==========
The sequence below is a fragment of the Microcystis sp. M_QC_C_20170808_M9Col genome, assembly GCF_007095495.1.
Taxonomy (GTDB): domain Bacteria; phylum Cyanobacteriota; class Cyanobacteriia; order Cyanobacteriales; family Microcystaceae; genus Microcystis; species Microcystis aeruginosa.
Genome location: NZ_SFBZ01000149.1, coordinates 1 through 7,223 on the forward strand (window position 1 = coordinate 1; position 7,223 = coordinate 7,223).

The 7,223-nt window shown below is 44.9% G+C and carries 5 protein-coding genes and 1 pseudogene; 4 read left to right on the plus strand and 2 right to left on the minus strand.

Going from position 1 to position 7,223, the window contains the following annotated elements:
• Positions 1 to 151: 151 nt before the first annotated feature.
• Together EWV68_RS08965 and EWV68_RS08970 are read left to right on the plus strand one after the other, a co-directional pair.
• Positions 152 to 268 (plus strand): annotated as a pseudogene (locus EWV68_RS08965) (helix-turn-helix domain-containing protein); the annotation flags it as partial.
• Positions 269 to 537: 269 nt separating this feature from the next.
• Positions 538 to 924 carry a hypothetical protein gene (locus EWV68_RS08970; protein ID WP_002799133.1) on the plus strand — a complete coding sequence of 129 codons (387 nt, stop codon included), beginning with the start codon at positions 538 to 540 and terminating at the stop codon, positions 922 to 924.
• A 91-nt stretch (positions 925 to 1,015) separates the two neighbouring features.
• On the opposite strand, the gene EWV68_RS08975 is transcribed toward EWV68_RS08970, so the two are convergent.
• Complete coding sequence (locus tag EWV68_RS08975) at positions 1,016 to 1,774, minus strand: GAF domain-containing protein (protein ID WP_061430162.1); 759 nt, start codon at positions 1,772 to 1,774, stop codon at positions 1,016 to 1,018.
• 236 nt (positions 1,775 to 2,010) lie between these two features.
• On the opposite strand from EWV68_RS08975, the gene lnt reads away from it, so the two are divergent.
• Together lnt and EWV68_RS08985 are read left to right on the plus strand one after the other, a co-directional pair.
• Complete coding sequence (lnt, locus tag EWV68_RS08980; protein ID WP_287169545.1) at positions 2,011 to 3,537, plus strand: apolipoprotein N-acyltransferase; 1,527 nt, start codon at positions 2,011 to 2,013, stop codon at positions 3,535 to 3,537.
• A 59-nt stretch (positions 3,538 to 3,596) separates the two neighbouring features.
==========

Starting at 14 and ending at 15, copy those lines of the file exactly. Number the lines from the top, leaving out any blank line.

• 236 nt (positions 1,775 to 2,010) lie between these two features.
• On the opposite strand from EWV68_RS08975, the gene lnt reads away from it, so the two are divergent.